Martha Coolidge was once a cutting-edge film-maker on the Hollywood margins. Acclaimed for her semi-autobiographical documentary about date rape, Not a Pretty Picture (1975), she moved into features in 1983 with City Girl, the astute study of a photographer's struggle to find her niche, and the suburban teen romance, Valley Girl. Subsequently, however, she has been forced to play the system's game in order to keep working and has produced little of note since Rambling Rose in 1991.

Yet, even in a film as formulaic and flat as Material Girls, it's still obvious that Coolidge is a talented director, with an eye for a telling image and an empathetic insight into even the most insufferable characters. Essentially a vehicle for the Duff sisters, Hilary and Haylie, this is a silly bibelot about spoilt siblings whose brush with reality enables them to win back their late father's cosmetics empire. But Coolidge still satirises nouveau riche snobbery, media sensationalism and big business chicanery with a slick facility that neither alienates nor patronises the intended teen audience. Moreover, she also slips in a little folksy wisdom (courtesy of loyal maid, Maria Conchita Alonso), some working-class romance (in the form of lab assistant Marcus Coloma and pro bono lawyer, Lukas Haas) and plenty of hissable villainy from the ever-watchable Anjelica Huston.

In start contrast to this glitzy pulp is Andrew Bujalski's Funny Ha Ha, a resolutely understated study of a Boston post-graduate's bid to engage with a world that proves a consistent disappointment. Dominated by a splendidly pendulous performance by Kate Dollenmayer, this is less a narrative than a sequence of wordy encounters, whose improvisatory inconsequentiality recalls the early directorial efforts of John Cassavetes. Yet, such is their laconic wit and downbeat authenticity that it's difficult not to identify with Dollenmayer's coy crush on longtime friend Christian Rudder and her necessarily tactless resistance to the nerdy Bujalski's persistent and far from subtle entreaties.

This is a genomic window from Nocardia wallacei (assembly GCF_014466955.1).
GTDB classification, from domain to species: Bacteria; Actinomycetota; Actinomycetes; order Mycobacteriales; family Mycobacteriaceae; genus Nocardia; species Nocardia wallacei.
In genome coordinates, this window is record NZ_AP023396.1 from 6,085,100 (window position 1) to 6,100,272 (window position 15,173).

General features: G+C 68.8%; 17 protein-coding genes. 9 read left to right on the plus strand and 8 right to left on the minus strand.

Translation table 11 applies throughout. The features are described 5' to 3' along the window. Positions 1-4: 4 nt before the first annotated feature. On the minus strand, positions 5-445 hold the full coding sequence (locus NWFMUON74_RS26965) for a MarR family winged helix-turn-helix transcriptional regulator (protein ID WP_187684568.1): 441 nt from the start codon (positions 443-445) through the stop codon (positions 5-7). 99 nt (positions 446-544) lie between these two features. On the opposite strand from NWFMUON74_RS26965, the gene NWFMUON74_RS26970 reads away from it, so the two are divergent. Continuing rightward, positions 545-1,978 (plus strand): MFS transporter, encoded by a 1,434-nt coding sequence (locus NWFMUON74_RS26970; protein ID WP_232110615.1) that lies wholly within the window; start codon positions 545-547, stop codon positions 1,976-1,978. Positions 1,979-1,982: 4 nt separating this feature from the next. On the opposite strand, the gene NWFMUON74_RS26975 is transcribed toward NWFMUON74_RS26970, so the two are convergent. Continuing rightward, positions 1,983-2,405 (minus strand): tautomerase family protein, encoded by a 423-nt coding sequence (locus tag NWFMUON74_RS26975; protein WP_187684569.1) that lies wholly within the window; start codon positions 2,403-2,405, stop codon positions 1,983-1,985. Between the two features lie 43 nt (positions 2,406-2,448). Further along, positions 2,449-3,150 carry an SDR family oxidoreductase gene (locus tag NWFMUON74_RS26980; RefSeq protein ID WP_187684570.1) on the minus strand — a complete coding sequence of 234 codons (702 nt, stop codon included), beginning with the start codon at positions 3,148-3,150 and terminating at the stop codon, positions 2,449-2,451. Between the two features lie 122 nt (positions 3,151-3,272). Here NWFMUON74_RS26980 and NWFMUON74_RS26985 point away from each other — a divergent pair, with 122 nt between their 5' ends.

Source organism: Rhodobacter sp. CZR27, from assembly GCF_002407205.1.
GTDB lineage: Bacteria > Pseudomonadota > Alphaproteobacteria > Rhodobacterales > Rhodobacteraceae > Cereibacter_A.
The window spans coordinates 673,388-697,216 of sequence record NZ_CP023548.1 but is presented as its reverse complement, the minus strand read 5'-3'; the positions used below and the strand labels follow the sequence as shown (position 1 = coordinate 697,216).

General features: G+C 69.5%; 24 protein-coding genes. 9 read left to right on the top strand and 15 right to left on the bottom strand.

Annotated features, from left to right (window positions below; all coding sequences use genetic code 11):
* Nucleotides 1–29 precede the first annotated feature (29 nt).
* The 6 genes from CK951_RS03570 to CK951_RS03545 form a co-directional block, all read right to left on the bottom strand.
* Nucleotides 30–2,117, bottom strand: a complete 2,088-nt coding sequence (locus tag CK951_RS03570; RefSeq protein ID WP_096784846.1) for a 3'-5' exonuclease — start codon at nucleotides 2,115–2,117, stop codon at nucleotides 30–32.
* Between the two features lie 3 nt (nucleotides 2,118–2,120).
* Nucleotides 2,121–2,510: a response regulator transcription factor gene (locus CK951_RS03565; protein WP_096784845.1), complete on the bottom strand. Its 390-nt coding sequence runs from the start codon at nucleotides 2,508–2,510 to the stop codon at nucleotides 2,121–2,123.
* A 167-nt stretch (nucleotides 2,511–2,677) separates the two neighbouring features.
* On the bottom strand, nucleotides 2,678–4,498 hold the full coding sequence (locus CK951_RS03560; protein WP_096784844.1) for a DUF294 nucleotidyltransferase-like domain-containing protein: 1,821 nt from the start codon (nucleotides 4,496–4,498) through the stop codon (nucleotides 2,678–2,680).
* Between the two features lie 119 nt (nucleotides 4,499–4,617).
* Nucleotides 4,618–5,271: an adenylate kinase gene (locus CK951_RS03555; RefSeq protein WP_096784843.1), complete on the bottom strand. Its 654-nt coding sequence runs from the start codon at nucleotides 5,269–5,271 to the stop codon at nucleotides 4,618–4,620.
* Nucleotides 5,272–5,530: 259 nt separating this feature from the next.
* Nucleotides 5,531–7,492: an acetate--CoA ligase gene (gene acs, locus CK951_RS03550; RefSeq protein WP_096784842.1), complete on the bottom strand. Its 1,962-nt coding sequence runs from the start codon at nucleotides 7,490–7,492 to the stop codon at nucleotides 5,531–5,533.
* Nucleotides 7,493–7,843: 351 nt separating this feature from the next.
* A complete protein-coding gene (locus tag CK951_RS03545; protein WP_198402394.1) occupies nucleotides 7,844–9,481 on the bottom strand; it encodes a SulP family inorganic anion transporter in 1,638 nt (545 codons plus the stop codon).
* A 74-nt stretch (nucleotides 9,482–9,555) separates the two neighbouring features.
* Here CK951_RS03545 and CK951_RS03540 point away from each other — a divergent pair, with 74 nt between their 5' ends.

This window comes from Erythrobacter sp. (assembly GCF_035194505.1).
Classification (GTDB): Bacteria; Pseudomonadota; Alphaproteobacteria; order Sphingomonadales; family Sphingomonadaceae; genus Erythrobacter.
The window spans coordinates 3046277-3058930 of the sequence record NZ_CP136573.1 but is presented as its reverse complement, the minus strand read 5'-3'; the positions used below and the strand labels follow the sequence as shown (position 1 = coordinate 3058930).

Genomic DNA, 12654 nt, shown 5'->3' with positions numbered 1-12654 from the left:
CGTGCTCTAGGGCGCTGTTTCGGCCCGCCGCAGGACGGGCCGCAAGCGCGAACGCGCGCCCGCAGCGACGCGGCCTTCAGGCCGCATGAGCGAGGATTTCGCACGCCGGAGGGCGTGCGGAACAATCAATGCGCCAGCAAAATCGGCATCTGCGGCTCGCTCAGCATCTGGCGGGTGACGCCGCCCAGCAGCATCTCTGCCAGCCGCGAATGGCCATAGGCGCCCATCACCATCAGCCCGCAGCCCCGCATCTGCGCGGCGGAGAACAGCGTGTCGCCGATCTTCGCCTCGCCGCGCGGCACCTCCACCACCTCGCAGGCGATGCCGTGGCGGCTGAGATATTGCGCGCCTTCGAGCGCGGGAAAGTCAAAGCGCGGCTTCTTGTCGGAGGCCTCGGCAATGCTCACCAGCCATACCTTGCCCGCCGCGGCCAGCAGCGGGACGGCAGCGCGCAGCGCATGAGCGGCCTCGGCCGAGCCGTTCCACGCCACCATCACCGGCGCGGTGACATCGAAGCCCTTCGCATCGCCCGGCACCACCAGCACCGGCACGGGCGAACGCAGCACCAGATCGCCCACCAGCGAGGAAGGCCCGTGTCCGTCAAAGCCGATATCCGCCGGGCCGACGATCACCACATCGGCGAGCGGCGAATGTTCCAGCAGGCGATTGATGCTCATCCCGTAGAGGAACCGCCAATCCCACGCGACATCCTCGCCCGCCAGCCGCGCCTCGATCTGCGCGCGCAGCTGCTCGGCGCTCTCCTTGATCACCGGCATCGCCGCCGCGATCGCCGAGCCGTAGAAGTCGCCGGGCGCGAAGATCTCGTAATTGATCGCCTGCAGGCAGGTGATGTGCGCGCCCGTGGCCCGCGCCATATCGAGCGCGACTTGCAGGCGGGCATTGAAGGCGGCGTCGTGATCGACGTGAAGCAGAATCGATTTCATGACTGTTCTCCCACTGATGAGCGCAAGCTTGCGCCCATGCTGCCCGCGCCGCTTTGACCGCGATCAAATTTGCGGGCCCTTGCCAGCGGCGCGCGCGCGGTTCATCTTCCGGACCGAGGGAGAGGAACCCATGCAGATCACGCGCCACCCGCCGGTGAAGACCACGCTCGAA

Melinda Page Hamilton similarly holds together comic Bobcat Goldthwait's first venture behind the camera, Sleeping Dogs. Opening with a revelation that Tartan Films has asked critics not to reveal, this is a one-gag farce that advises against telling the whole truth. Suffice to say, Hamilton's guilty secret is a shocker and her life falls apart as friends and family proceed to disown her. There are a couple of scabrously funny lines and Hamilton gamely endures the consequences of her disgrace. But the direction is as blatant as the visuals are drab.

The same can't be said, however, for The Family Friend, which also plays fast and loose with good taste. Director Paolo Sorrentino got his screenwriting break on Antonio Capuano's five-part anthology The Dust of Naples (1998), and he demonstrates that he still has the gift for juggling multiple storylines in this pitch-black modern morality tale. At the centre of this scathing diatribe against humanity's basest instincts, Giacomo Rizzo delivers an outstanding display of pitiless malevolence, as a loan shark whose judgement is clouded by his passion for Laura Chiatti, the blonde daughter of a local bigwig, whose loathing for him unexpectedly dissipates at the very moment she exacts her revenge for the wedding day humiliation to which Rizzo had subjected her. Twisting and twisted, this is a grim fairytale, whose exquisite design bitingly emphasises the characters' spiritual emptiness and compensates for the disappointment of a rather rushed resolution.

A similar sense of fabulism informs Eden, a bittersweet tale of chocolate cola sauce and unexpected passion, in which Michael Hofmann indulges in the traditional fetishism of the foodie film. But, while this charming odd-couple drama offers some unconventional insights into taste and attraction, it fails to establish the backstories required fully to appreciate the platonic relationship that chef Josef Ostendorf forges with Charlotte Roche, a genial café waitress with a Down's syndrome daughter and an unfulfilling marriage.

There's an engaging hesitancy about the initial encounters, as Roche (a Brit who is a top TV presenter in Germany) succumbs to the thick-set loner's famously erotic cuisine. But smug husband Devid Striesow's growing suspicions about his now pregnant wife's secret assignations deflect the action towards a denouement whose bleak absurdism and tragic contrivance seem to belong to another movie.